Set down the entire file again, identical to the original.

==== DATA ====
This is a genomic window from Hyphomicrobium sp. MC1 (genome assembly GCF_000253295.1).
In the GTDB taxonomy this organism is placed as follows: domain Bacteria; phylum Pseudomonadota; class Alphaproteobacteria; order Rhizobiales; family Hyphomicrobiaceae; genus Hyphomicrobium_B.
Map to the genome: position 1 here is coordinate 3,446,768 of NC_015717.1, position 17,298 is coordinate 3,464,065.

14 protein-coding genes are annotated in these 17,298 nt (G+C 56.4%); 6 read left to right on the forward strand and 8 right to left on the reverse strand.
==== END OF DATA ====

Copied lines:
This is a genomic window from Hyphomicrobium sp. MC1 (genome assembly GCF_000253295.1).
In the GTDB taxonomy this organism is placed as follows: domain Bacteria; phylum Pseudomonadota; class Alphaproteobacteria; order Rhizobiales; family Hyphomicrobiaceae; genus Hyphomicrobium_B.
Map to the genome: position 1 here is coordinate 3,446,768 of NC_015717.1, position 17,298 is coordinate 3,464,065.

14 protein-coding genes are annotated in these 17,298 nt (G+C 56.4%); 6 read left to right on the forward strand and 8 right to left on the reverse strand.